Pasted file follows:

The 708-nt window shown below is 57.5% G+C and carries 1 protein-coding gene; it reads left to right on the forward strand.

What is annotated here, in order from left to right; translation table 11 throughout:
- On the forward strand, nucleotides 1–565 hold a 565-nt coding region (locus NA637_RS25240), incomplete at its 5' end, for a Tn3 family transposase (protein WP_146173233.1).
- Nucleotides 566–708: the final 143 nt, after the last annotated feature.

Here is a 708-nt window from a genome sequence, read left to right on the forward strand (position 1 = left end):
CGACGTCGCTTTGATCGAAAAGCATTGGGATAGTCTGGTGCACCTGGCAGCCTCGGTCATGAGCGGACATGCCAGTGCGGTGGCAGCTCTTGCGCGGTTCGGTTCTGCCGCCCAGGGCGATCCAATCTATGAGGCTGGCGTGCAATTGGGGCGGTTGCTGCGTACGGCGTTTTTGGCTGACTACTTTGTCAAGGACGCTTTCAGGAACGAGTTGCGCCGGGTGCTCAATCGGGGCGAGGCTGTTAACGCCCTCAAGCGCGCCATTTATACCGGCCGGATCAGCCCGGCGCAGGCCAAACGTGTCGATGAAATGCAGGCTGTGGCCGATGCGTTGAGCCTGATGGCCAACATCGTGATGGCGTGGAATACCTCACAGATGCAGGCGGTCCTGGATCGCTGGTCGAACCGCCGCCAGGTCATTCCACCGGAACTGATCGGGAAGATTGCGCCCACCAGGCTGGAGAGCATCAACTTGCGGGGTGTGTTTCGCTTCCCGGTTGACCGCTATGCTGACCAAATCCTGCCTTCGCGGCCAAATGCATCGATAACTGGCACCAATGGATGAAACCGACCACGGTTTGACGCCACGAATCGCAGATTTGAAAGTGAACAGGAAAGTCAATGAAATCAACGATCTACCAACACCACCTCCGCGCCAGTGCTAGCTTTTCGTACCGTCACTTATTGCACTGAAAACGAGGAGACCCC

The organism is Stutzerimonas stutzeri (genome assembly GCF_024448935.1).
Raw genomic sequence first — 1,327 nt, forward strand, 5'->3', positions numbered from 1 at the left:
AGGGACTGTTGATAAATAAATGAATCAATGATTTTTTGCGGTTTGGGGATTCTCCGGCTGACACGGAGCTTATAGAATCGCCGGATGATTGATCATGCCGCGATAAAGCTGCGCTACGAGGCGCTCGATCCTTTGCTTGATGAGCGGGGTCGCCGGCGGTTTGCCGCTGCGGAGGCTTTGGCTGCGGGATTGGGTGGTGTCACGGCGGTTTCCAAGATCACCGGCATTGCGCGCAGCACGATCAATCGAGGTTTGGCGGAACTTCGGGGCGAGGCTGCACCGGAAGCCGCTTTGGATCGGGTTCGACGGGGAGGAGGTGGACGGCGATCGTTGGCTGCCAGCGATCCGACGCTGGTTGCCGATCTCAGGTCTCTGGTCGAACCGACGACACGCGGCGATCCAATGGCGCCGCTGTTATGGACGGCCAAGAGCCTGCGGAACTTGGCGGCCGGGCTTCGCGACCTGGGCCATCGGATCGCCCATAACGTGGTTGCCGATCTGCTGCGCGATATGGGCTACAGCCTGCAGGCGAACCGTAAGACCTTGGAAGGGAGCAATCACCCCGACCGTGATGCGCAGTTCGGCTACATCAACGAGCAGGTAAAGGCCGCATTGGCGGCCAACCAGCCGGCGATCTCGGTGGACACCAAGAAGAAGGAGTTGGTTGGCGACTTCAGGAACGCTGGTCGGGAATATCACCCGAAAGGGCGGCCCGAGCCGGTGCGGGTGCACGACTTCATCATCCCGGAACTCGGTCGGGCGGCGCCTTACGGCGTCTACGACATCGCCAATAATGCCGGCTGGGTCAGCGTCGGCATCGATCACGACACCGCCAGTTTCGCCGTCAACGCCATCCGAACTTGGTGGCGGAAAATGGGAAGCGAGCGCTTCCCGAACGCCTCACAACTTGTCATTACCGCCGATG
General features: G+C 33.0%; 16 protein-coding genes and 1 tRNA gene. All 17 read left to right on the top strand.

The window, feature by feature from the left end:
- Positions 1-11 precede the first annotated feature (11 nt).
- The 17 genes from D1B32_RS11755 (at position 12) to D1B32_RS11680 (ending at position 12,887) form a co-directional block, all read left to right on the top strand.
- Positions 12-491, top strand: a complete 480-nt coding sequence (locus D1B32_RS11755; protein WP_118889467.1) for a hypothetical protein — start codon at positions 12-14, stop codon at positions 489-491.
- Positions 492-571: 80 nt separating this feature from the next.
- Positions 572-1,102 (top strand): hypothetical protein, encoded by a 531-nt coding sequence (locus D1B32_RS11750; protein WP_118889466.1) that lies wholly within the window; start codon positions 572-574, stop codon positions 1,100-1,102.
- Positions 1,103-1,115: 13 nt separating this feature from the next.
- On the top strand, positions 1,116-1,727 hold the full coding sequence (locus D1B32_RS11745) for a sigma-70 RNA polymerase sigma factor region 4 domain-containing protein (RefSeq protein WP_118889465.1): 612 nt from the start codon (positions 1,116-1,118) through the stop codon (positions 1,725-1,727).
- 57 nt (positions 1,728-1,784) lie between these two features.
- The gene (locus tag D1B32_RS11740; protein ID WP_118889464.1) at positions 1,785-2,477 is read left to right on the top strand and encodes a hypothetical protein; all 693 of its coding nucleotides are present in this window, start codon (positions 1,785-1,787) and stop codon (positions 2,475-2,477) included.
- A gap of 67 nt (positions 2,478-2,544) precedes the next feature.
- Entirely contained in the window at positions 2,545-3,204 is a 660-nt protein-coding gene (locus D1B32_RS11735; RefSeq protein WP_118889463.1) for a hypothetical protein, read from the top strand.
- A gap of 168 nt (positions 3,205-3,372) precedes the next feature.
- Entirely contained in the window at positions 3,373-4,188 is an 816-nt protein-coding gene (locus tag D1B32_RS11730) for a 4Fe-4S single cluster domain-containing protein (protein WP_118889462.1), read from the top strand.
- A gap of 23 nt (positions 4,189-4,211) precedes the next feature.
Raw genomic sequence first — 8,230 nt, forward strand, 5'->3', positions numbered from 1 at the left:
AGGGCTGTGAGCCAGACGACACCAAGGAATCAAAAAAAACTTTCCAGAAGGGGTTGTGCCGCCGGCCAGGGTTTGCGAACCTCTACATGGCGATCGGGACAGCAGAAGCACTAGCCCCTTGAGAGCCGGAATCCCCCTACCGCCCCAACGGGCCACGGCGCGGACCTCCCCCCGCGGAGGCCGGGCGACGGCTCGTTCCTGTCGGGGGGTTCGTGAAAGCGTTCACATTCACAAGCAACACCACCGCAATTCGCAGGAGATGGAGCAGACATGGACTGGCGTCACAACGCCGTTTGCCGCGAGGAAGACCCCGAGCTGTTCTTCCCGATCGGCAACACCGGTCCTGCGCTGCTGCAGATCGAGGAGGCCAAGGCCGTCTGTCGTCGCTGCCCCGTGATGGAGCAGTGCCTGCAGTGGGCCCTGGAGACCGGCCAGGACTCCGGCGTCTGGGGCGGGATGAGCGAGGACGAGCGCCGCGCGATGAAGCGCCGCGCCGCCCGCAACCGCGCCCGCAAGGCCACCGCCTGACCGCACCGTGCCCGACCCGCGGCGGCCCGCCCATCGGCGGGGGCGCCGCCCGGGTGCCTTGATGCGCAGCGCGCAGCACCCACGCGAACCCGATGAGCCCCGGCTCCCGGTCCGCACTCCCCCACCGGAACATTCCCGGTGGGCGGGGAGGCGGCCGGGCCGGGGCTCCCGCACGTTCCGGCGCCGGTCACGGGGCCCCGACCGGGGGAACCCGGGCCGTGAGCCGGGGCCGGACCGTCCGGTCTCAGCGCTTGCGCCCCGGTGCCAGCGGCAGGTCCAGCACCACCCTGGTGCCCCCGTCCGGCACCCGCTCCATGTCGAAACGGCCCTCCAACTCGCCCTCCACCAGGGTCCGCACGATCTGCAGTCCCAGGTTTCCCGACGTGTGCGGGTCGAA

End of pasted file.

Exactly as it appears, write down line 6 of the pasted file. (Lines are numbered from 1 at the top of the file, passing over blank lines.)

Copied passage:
CGACGTCGCTTTGATCGAAAAGCATTGGGATAGTCTGGTGCACCTGGCAGCCTCGGTCATGAGCGGACATGCCAGTGCGGTGGCAGCTCTTGCGCGGTTCGGTTCTGCCGCCCAGGGCGATCCAATCTATGAGGCTGGCGTGCAATTGGGGCGGTTGCTGCGTACGGCGTTTTTGGCTGACTACTTTGTCAAGGACGCTTTCAGGAACGAGTTGCGCCGGGTGCTCAATCGGGGCGAGGCTGTTAACGCCCTCAAGCGCGCCATTTATACCGGCCGGATCAGCCCGGCGCAGGCCAAACGTGTCGATGAAATGCAGGCTGTGGCCGATGCGTTGAGCCTGATGGCCAACATCGTGATGGCGTGGAATACCTCACAGATGCAGGCGGTCCTGGATCGCTGGTCGAACCGCCGCCAGGTCATTCCACCGGAACTGATCGGGAAGATTGCGCCCACCAGGCTGGAGAGCATCAACTTGCGGGGTGTGTTTCGCTTCCCGGTTGACCGCTATGCTGACCAAATCCTGCCTTCGCGGCCAAATGCATCGATAACTGGCACCAATGGATGAAACCGACCACGGTTTGACGCCACGAATCGCAGATTTGAAAGTGAACAGGAAAGTCAATGAAATCAACGATCTACCAACACCACCTCCGCGCCAGTGCTAGCTTTTCGTACCGTCACTTATTGCACTGAAAACGAGGAGACCCC